October is Breast Cancer Awareness Month. In this post, we explore: What is breast cancer, and what are the symptoms and stages of breast cancer? Check the CareSync blog for more posts on breast cancer throughout the month.
Breast cancer gets a lot of attention in October and all year long, as it well should. According to the American Cancer Society, as of January 1, 2016, there were 3.5 million women in the United States living with a history of breast cancer, either as a survivor or as someone receiving treatments. By the end of 2017, it is estimated that 252,710 women will have a breast cancer diagnosis.
Yet despite all of the awareness surrounding breast cancer, how many people really know what breast cancer is? What is the difference between Stage I and Stage IV? How do you know if you might have breast cancer? Let's take a look:
What Is Breast Cancer?
Breast cancer occurs when breast cells grow out of control, which can begin in the milk ducts, the milk-producing lobules, or the connective tissues. Sometimes this results in the tumors you're taught to feel for as lumps in the breast, but of course, not all breast cancer can be detected by feeling it for yourself. Furthermore, many breast lumps aren't cancerous.
There are actually a few different types of breast cancer. According to the Centers for Disease Control and Prevention, these are the two most common:
"Invasive ductal carcinoma. The cancer cells grow outside the ducts into other parts of the breast tissue. Invasive cancer cells can also spread, or metastasize, to other parts of the body.
"Invasive lobular carcinoma. Cancer cells spread from the lobules to the breast tissues that are close by. These invasive cancer cells can also spread to other parts of the body."
Like other cancers, the exact cause of breast cancer is unknown. There are a variety of risk factors that increase your chances of developing the disease; however, some women with no risk factors still get breast cancer, while others with multiple risk factors live their entire lives without it.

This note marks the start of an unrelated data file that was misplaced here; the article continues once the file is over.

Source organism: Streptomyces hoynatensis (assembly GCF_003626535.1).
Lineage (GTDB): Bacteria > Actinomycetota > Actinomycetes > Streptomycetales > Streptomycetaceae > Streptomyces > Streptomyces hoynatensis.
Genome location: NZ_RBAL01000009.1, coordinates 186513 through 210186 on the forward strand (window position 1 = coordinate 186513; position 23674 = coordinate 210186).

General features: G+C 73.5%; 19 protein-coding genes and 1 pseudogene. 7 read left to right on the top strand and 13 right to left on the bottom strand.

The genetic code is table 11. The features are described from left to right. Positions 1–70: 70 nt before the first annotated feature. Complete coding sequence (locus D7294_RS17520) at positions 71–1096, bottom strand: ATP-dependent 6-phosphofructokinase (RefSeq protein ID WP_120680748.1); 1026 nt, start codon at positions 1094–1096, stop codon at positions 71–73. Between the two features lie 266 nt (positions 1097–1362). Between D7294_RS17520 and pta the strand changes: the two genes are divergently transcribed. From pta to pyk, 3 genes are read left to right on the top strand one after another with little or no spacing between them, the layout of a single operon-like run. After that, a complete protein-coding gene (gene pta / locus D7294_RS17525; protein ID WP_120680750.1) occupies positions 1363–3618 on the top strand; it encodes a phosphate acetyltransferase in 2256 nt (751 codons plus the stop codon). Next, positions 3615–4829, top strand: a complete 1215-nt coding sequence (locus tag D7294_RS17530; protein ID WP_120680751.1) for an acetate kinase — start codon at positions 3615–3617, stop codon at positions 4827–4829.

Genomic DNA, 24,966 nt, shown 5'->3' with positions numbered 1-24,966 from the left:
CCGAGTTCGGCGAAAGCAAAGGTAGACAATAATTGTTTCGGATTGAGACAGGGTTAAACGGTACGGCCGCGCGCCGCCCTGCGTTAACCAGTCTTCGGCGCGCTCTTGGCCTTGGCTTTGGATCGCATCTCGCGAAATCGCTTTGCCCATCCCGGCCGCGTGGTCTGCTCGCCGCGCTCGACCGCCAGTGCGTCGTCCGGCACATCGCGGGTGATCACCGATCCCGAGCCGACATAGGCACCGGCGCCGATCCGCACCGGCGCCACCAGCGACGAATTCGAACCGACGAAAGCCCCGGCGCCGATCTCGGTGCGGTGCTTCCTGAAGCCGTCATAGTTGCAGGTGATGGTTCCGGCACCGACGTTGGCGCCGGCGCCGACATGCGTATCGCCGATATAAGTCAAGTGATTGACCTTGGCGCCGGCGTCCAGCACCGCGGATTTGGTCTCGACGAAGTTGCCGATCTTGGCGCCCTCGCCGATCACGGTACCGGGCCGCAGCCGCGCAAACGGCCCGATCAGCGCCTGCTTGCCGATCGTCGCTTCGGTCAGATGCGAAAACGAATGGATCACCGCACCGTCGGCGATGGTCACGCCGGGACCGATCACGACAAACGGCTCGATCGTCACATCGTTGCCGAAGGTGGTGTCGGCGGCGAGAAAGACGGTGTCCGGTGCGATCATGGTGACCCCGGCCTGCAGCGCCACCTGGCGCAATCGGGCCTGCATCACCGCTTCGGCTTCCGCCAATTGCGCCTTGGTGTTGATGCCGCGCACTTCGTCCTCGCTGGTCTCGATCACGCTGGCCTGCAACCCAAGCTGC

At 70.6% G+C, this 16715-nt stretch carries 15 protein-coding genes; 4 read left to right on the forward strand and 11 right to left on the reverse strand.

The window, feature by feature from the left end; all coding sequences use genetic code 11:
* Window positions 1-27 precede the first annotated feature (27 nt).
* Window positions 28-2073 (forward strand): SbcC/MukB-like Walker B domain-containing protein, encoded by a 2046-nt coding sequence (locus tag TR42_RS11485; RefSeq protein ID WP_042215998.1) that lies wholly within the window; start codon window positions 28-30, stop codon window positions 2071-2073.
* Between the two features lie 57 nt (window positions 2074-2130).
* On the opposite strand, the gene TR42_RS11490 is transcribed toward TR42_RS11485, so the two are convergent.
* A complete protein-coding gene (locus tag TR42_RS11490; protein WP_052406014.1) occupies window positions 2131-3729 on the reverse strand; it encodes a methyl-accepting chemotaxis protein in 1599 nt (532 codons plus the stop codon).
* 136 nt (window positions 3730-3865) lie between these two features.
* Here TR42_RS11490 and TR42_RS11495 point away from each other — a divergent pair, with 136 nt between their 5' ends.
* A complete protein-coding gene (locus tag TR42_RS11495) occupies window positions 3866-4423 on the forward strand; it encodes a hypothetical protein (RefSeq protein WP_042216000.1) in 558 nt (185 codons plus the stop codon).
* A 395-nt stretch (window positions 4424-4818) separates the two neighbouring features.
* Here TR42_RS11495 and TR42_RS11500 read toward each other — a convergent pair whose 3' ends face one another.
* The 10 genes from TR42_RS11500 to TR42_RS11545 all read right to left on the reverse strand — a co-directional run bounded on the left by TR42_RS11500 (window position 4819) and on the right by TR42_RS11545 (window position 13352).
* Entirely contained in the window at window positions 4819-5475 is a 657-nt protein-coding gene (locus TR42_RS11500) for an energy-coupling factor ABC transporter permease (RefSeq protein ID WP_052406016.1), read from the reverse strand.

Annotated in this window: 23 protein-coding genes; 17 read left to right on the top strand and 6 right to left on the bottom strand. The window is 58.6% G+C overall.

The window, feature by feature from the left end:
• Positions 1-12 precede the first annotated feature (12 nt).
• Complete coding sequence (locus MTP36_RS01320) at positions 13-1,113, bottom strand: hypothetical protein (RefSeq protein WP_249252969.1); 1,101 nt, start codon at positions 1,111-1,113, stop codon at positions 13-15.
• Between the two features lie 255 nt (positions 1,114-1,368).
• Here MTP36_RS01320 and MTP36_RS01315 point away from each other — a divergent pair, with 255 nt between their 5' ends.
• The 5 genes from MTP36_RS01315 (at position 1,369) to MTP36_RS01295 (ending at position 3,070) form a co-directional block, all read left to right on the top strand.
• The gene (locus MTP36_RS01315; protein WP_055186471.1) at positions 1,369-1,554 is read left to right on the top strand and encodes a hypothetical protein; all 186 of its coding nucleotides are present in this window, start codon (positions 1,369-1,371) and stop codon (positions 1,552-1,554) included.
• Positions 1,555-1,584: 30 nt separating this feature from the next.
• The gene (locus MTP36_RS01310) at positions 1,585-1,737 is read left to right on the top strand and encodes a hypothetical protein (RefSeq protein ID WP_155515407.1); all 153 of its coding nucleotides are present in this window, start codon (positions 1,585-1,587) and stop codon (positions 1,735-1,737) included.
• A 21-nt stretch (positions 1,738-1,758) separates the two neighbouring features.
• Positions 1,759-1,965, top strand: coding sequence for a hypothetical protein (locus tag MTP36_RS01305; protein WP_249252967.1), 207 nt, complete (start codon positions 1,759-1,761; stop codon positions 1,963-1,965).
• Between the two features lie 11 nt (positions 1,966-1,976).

Symptoms of Breast Cancer
The Mayo Clinic and the CDC list several symptoms of breast cancer while reminding you that it is possible to have cancer without any symptoms at all, and not everyone will experience the same symptoms. If you notice any lumps or changes in your breasts, or if you have any other concerns, you should see your doctor as soon as possible.
Potential breast cancer symptoms include:
- A lump in the breast or under your arm
- Changes to the nipple
- Irritation, redness, or flaking of the skin on the breast and around the nipple
- Changes in breast size or shape
- Nipple discharge
- Breast pain
- A sudden inversion of the nipple
The Stages of Breast Cancer
If you are diagnosed with breast cancer, your doctor will determine which stage the cancer is in; in other words, the stage indicates how far advanced the cancer is. The stage will help determine your options for treatment.
The National Cancer Institute outlines these stages of breast cancer:
- Stage 0: Abnormal cells are present, but they are noninvasive.
- Stage I: Further divided into IA and IB, stage I tumors are small and have not spread beyond the breast or the lymph nodes.
- Stage II: In stage IIA, there is a small or no tumor in the breast plus cancer in the lymph nodes, or there is a slightly larger tumor in the breast with no cancer in the lymph nodes. Stage IIB indicates a larger tumor with cancer in the lymph nodes, or a tumor larger than five centimeters with no cancer present in the lymph nodes.
- Stage IIIA: A tumor larger than five centimeters with cancer in the lymph nodes.
- Stage IIIB: At this stage, the tumor can be of any size with the cancer having spread to the skin or the chest wall and possibly additional lymph nodes. Swelling or an ulcer are present.
- Stage IIIC: The breast tumor itself can be of any size or even nonexistent, but the cancer is present in even more lymph nodes: 10 or more axillary nodes as well as nodes around the collarbone and breastbone. It may also have spread to the skin and chest wall.
- Stage IV: At this point, "the cancer has spread to other parts of the body, such as the brain, lung, liver, or bone."
Protecting Yourself from Breast Cancer
It's important to build a strong relationship with your doctor. Healthy lifestyle habits can help you reduce your risk of breast cancer, but it's still important to discuss your medical and family history with your doctor and follow his or her recommendations regarding breast cancer screening. When the cancer is found in the earliest stages, treatment is very effective and the survival rate is high (recent data shows breast cancer death rates are down 39% since 1989).
Be proactive about your health by staying informed about breast cancer and its risk factors and staying alert and responding to any changes you might notice in your breasts.